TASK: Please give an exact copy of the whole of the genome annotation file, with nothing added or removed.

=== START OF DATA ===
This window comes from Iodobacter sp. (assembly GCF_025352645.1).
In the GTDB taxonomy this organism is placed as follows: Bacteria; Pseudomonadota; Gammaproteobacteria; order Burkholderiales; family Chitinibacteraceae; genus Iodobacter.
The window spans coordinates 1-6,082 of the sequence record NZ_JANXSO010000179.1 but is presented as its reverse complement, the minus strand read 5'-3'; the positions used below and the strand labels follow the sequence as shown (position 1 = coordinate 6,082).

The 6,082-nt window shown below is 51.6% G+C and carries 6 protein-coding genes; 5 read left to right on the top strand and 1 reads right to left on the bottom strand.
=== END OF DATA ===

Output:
This window comes from Iodobacter sp. (assembly GCF_025352645.1).
In the GTDB taxonomy this organism is placed as follows: Bacteria; Pseudomonadota; Gammaproteobacteria; order Burkholderiales; family Chitinibacteraceae; genus Iodobacter.
The window spans coordinates 1-6,082 of the sequence record NZ_JANXSO010000179.1 but is presented as its reverse complement, the minus strand read 5'-3'; the positions used below and the strand labels follow the sequence as shown (position 1 = coordinate 6,082).

The 6,082-nt window shown below is 51.6% G+C and carries 6 protein-coding genes; 5 read left to right on the top strand and 1 reads right to left on the bottom strand.